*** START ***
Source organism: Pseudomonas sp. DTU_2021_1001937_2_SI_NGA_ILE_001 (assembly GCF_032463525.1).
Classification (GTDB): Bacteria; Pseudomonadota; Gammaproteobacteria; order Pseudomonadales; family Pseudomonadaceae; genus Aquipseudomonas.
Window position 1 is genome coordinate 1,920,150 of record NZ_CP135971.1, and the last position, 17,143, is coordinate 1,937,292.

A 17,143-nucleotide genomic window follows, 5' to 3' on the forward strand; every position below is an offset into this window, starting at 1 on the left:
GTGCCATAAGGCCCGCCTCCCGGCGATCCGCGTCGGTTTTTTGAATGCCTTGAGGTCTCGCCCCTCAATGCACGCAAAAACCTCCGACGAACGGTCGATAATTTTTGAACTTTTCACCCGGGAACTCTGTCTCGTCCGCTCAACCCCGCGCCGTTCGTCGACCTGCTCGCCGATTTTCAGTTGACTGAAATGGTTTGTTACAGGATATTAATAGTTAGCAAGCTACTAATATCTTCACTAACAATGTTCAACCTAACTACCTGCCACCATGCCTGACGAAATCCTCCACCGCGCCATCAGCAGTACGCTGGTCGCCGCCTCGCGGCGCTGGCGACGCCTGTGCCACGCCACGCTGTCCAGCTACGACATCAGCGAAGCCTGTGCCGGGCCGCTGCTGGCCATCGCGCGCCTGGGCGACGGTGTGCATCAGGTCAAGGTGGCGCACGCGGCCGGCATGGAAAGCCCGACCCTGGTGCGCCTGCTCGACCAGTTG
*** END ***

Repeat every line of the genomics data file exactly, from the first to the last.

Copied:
Source organism: Pseudomonas sp. DTU_2021_1001937_2_SI_NGA_ILE_001 (assembly GCF_032463525.1).
Classification (GTDB): Bacteria; Pseudomonadota; Gammaproteobacteria; order Pseudomonadales; family Pseudomonadaceae; genus Aquipseudomonas.
Window position 1 is genome coordinate 1,920,150 of record NZ_CP135971.1, and the last position, 17,143, is coordinate 1,937,292.

A 17,143-nucleotide genomic window follows, 5' to 3' on the forward strand; every position below is an offset into this window, starting at 1 on the left:
GTGCCATAAGGCCCGCCTCCCGGCGATCCGCGTCGGTTTTTTGAATGCCTTGAGGTCTCGCCCCTCAATGCACGCAAAAACCTCCGACGAACGGTCGATAATTTTTGAACTTTTCACCCGGGAACTCTGTCTCGTCCGCTCAACCCCGCGCCGTTCGTCGACCTGCTCGCCGATTTTCAGTTGACTGAAATGGTTTGTTACAGGATATTAATAGTTAGCAAGCTACTAATATCTTCACTAACAATGTTCAACCTAACTACCTGCCACCATGCCTGACGAAATCCTCCACCGCGCCATCAGCAGTACGCTGGTCGCCGCCTCGCGGCGCTGGCGACGCCTGTGCCACGCCACGCTGTCCAGCTACGACATCAGCGAAGCCTGTGCCGGGCCGCTGCTGGCCATCGCGCGCCTGGGCGACGGTGTGCATCAGGTCAAGGTGGCGCACGCGGCCGGCATGGAAAGCCCGACCCTGGTGCGCCTGCTCGACCAGTTG